My next step was to check and see if it was me. I tried to ‘step back’ and watch myself — to, in as detached a way as possible, watch how I was acting, what I was saying, and assess if it made sense. Needless to say, it didn’t. I noticed that I had curled up into a defensive posture, indicating that I was afraid of something. I kept trying to turn away from Grace to end the conversation, and my tone was accusatory. All bad signs.
Then I realized that what I was saying didn’t make any sense! She had never proposed doing the purge now, she was just discussing that it might be a possibility! My accusation was totally unfounded. Plus, normally I would jump at the opportunity to throw old crap in the trash.
Well shit, looks like I’m the asshole here.
I quickly tried to refocus on my own poor behavior, straighten myself out, control my emotional state, and formulate an apology. Unfortunately, I don’t possess the self mastery to totally mitigate my fear of the topic, but by recognizing it I was able to watch it very closely, and see when it stepped out of line. Plus, once Grace knew how I was feeling and why, she was able to approach the topic with much more tact.
In the end, we had a fantastic discussion, and dreamed of our potential future in the big city, enjoying a view at dinner that featured towers reaching for the sky rather than trees.
So what is my theory? That you don’t have to magically know when you are wrong, you just have to recognize when someone (or something) is wrong.
In any debate, argument, or clash of wills, at least one person involved is wrong, and it’s possible that they all are! This means that if you use an argument or disagreement as a trigger to check if you are wrong, you will quickly discover the truth.
Our best way of determining what is true is by testing our theories on reality. If I believe that throwing a rock at you won’t hurt you, I can test that in reality pretty easily to find out if I am right. If you then exclaim with pain, I know that something went horribly wrong in my theory, because reality didn’t play out the way I thought it would.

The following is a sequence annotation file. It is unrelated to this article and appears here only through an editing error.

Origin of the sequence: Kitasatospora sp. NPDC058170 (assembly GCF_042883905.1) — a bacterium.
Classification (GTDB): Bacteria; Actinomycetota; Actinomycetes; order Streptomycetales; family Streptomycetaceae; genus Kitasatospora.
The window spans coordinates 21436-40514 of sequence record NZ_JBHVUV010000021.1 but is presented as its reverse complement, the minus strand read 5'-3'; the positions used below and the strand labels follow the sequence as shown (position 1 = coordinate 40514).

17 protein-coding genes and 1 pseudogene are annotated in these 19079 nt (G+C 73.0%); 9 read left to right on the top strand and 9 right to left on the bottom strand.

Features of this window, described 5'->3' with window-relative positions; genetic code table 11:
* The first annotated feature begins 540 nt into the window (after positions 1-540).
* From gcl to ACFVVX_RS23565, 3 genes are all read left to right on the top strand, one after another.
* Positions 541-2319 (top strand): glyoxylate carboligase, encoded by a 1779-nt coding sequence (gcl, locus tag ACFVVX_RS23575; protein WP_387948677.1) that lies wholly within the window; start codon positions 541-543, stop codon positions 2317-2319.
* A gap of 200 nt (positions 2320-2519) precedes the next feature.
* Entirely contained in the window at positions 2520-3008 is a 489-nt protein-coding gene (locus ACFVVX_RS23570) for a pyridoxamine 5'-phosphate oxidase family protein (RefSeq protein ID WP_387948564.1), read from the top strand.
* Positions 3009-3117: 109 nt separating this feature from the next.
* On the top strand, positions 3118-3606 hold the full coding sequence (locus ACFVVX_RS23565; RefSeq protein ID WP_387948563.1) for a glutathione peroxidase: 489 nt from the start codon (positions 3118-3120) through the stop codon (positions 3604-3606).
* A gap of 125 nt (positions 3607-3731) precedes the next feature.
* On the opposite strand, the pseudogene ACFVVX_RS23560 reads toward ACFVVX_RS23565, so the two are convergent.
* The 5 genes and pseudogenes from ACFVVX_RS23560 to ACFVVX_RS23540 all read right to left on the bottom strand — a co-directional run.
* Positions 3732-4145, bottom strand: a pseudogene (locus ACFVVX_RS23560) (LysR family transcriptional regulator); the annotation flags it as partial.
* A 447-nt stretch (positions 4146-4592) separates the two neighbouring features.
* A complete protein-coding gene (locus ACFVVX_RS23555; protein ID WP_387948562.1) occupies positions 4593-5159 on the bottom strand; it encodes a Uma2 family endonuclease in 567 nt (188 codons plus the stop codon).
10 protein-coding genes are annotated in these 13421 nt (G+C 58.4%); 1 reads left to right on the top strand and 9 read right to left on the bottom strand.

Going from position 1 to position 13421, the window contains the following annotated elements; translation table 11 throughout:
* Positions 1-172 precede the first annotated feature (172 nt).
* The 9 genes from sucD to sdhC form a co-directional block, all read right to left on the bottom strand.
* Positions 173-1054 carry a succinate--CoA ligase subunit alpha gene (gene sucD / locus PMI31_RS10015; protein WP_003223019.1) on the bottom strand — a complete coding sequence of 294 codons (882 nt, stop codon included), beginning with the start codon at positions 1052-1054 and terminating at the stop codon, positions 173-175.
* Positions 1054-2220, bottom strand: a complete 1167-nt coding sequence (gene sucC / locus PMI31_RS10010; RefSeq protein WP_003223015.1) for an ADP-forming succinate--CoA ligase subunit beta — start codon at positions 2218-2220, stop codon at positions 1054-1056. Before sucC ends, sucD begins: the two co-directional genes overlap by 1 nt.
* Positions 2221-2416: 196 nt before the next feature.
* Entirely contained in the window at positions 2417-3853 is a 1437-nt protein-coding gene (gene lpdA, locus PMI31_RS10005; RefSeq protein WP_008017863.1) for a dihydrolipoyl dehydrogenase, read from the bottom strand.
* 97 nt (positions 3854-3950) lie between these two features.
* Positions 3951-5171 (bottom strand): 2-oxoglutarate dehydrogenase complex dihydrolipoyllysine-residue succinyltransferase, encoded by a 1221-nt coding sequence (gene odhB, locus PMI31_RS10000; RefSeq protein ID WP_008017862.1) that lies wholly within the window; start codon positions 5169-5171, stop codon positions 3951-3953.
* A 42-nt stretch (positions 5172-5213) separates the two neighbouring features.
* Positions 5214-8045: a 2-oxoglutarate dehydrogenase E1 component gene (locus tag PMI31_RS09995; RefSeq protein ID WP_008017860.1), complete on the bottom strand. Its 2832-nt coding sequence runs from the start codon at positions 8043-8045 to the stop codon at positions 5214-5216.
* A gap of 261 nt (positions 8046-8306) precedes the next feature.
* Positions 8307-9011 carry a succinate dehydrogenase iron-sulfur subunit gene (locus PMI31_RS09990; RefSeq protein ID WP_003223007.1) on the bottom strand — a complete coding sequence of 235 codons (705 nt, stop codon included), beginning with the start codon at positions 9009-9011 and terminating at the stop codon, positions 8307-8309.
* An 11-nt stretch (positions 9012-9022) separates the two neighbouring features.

Anytime you encounter a reality that isn’t the way you expected it to be, or think it should be, some part of your thinking is wrong.
If you are like me, after reading this you likely took a moment to try and think of a counter-example or counter-argument. Please, if you came up with something, share it! As I said at the beginning of this article, this is a theory, that I am now testing against reality. That said, I challenge you to also try reacting this way to unexpected results in your reality and see how it plays out. I think you will be surprised.
The core point I want to get across is that you don’t have to know when you are wrong, you just have to know when someone is wrong, and that’s pretty easy! When something isn’t working or a clash is occurring, use that as a signal to reassess the situation, as well as your actions and perspectives. If the result says you are wrong, then you can make a rapid course correction and the whole world gets better!
And if the results say you are right, then you can go right back to telling the other person exactly how wrong they are.